This Event is licensed under the Creative Commons BY-SA license. This license allows reusers to distribute, remix, adapt, and build upon the material in any medium or format, so long as attribution is given to the creator. The license allows for commercial use. If you remix, adapt, or build upon the material, you must license the modified material under identical terms.
Key Event Title
Unfolded Protein Response
|Level of Biological Organization|
Key Event Components
Key Event Overview
AOPs Including This Key Event
|AOP Name||Role of event in AOP||Point of Contact||Author Status||OECD Status|
|CYP2E1 activation and formation of protein adducts leading to neurodegeneration||KeyEvent||Brendan Ferreri-Hanberry (send email)||Under development: Not open for comment. Do not cite|
|Inhibition of N-linked glycosylation leads to liver injury||KeyEvent||Arthur Author (send email)||Under development: Not open for comment. Do not cite|
|Calcium overload driven development of parkinsonian motor deficits||KeyEvent||Cataia Ives (send email)||Under development: Not open for comment. Do not cite|
Key Event Description
The endoplasmic reticulum is responsible for the synthesis of proteins that are secreted from the cell. The folding of these proteins inside the endoplasmic reticulum is a precise mechanism, however the folding capacity is limited. Building block for the folding of the proteins are chaperones and foldases. Stress in the endoplasmic reticulum starts when the demand for protein folding increases over the protein folding capacity. Another factor is the accumulation of unfolded proteins in the endoplasmic reticulum which can cause stress. The stress leads to the activation of the UPR. Three effectors are released: ATF6, IRE1 and PERK. During the release chaperone BiP (GRP78) is removed from the effectors which maintain them in inactive state. The role of the unfolded protein response is to maintain the protein homeostasis in the endoplasmic reticulum.
Description from EU-ToxRisk:
Activation of UPR sensors (IRE1/PERK/ATF6) -> activation of transcription factors (XBP1/ATF4/ATF6f) -> activation of downstream targets (CHOP &Bip)
How It Is Measured or Detected
GRP78 can be used as a biomarker for endoplasmic stress and as discussed before this protein is released from the effector when the unfolded protein reaction occurs. The detection of the GRP78 protein is possible with the use of 2D gel electrophoresis in combination with proteomics. Proteins are extracted from cells, which were incubated with a toxicant, and sampled on the 2D gel. Separation is done based on the protein size and the pH value. Because of the low abundance the GRP78 protein can also be made visible with immunohistochemistry and imaging using an anti-GRP78 antibody. The protein of interest form the 2D gel can be purified and cleaned for the identification with mass spectrometry.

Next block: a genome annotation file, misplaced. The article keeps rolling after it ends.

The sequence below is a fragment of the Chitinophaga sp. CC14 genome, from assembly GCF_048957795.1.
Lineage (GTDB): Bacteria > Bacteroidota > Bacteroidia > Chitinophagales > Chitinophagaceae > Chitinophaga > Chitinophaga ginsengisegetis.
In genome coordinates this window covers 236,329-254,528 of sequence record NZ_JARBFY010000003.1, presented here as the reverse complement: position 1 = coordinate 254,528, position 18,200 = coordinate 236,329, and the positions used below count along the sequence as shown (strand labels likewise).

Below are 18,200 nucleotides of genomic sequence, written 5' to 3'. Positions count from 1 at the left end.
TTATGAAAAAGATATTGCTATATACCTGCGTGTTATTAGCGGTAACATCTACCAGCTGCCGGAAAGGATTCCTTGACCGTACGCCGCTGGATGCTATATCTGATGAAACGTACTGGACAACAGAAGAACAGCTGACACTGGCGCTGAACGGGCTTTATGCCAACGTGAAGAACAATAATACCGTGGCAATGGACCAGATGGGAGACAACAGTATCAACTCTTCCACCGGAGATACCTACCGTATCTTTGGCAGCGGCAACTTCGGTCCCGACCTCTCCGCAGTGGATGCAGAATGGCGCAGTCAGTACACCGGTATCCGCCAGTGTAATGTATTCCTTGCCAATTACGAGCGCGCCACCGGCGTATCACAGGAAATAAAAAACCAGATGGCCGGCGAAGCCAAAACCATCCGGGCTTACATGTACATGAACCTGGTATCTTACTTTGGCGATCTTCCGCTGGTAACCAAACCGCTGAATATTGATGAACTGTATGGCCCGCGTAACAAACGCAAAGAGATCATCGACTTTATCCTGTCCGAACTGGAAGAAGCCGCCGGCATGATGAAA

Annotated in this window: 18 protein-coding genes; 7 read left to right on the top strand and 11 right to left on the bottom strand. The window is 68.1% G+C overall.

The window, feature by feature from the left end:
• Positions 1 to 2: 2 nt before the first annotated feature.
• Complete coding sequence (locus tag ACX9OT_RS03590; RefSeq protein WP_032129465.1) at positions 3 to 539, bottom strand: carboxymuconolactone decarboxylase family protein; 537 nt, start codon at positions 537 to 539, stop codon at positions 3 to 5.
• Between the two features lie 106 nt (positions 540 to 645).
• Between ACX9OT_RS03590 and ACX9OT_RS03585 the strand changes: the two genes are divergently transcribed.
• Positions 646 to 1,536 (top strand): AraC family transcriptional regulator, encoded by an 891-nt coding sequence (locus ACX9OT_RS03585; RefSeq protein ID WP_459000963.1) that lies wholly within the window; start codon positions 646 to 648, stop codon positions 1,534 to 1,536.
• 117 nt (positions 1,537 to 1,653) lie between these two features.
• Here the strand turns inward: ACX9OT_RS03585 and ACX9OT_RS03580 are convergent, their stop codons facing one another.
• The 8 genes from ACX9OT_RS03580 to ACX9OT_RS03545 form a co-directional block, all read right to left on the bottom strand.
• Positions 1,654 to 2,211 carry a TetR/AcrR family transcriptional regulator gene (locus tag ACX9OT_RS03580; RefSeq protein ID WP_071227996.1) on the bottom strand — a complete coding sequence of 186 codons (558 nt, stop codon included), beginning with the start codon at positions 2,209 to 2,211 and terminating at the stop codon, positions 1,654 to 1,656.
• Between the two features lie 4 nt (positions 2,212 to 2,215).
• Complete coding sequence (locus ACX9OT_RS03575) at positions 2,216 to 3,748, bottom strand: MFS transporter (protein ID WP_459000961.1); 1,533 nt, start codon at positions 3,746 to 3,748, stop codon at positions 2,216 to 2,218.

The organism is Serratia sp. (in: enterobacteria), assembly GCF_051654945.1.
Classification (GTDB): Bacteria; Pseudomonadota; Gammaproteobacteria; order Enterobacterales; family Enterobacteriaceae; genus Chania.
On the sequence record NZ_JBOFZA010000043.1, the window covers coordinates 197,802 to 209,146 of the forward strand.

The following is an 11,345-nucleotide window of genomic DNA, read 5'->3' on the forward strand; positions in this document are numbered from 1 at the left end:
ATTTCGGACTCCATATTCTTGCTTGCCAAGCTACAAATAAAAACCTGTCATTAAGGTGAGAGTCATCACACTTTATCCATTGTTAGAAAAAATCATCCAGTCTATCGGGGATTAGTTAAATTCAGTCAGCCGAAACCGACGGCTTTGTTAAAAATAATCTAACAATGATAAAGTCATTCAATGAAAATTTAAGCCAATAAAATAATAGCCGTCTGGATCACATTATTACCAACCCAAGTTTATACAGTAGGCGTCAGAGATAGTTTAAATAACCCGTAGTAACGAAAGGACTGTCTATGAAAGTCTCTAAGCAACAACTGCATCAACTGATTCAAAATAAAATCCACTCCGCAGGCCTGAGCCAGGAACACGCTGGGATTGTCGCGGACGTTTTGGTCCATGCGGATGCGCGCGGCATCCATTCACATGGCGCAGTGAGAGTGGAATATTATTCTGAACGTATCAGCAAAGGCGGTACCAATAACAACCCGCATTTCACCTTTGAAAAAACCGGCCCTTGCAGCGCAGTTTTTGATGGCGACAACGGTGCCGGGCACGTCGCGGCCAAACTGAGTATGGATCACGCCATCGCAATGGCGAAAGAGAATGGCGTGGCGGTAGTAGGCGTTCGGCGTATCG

Description from EU-ToxRisk:
Activation of the sensors, transcription factors and targets can be measured through several assays (Takayanagi, et al 2013) and fluorescent reporter cell lines (Wink et al., 2014)
Domain of Applicability
Yang, F. & Luo, J. Endoplasmic reticulum stress and ethanol neurotoxicity. Biomolecules 5, 2538–2553 (2015).
Guan, M. et al. MDA-9 and GRP78 as potential diagnostic biomarkers for early detection of melanoma metastasis. Tumour Biol. 36, 2973–82 (2015).
Foufelle, F. & Fromenty, B. Role of endoplasmic reticulum stress in drug-induced toxicity. Pharmacol. Res. Perspect. 4, e00211 (2016).
Takayanagi, S., Fukuda, R., Takeuchi, Y., Tsukada, S., & Yoshida, K. (2013). Gene regulatory network of unfolded protein response genes in endoplasmic reticulum stress. Cell Stress and Chaperones, 18(1), 11–23. https://doi.org/10.1007/s12192-012-0351-5
Wink, S., Hiemstra, S., Huppelschoten, S., Danen, E., Niemeijer, M., Hendriks, G., … Van De Water, B. (2014). Quantitative high content imaging of cellular adaptive stress response pathways in toxicity for chemical safety assessment. Chemical Research in Toxicology, 27(3), 338–355. https://doi.org/10.1021/tx4004038